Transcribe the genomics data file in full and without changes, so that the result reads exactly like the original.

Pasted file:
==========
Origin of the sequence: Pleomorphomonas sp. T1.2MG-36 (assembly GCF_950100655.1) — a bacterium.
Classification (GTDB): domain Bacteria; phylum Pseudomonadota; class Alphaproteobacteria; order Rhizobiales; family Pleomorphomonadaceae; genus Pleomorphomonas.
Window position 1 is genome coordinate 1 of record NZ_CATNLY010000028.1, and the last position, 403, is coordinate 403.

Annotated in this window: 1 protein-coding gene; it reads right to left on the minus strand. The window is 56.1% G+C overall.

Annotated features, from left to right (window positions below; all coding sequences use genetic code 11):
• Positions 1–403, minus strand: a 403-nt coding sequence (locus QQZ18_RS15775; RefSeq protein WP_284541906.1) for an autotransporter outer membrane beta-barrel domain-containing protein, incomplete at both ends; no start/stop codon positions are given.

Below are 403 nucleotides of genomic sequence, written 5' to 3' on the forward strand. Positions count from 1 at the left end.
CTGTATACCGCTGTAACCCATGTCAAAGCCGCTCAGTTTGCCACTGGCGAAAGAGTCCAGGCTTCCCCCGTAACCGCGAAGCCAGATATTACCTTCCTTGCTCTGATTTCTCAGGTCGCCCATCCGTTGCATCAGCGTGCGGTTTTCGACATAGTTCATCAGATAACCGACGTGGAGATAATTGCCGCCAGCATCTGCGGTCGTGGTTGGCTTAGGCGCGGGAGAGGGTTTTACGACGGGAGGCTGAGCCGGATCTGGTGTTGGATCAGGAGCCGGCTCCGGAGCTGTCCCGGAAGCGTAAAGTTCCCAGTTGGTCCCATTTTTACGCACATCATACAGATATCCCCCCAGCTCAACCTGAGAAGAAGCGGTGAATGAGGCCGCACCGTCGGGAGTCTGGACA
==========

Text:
Origin of the sequence: Pleomorphomonas sp. T1.2MG-36 (assembly GCF_950100655.1) — a bacterium.
Classification (GTDB): domain Bacteria; phylum Pseudomonadota; class Alphaproteobacteria; order Rhizobiales; family Pleomorphomonadaceae; genus Pleomorphomonas.
Window position 1 is genome coordinate 1 of record NZ_CATNLY010000028.1, and the last position, 403, is coordinate 403.

Annotated in this window: 1 protein-coding gene; it reads right to left on the minus strand. The window is 56.1% G+C overall.

Annotated features, from left to right (window positions below; all coding sequences use genetic code 11):
• Positions 1–403, minus strand: a 403-nt coding sequence (locus QQZ18_RS15775; RefSeq protein WP_284541906.1) for an autotransporter outer membrane beta-barrel domain-containing protein, incomplete at both ends; no start/stop codon positions are given.

Below are 403 nucleotides of genomic sequence, written 5' to 3' on the forward strand. Positions count from 1 at the left end.
CTGTATACCGCTGTAACCCATGTCAAAGCCGCTCAGTTTGCCACTGGCGAAAGAGTCCAGGCTTCCCCCGTAACCGCGAAGCCAGATATTACCTTCCTTGCTCTGATTTCTCAGGTCGCCCATCCGTTGCATCAGCGTGCGGTTTTCGACATAGTTCATCAGATAACCGACGTGGAGATAATTGCCGCCAGCATCTGCGGTCGTGGTTGGCTTAGGCGCGGGAGAGGGTTTTACGACGGGAGGCTGAGCCGGATCTGGTGTTGGATCAGGAGCCGGCTCCGGAGCTGTCCCGGAAGCGTAAAGTTCCCAGTTGGTCCCATTTTTACGCACATCATACAGATATCCCCCCAGCTCAACCTGAGAAGAAGCGGTGAATGAGGCCGCACCGTCGGGAGTCTGGACA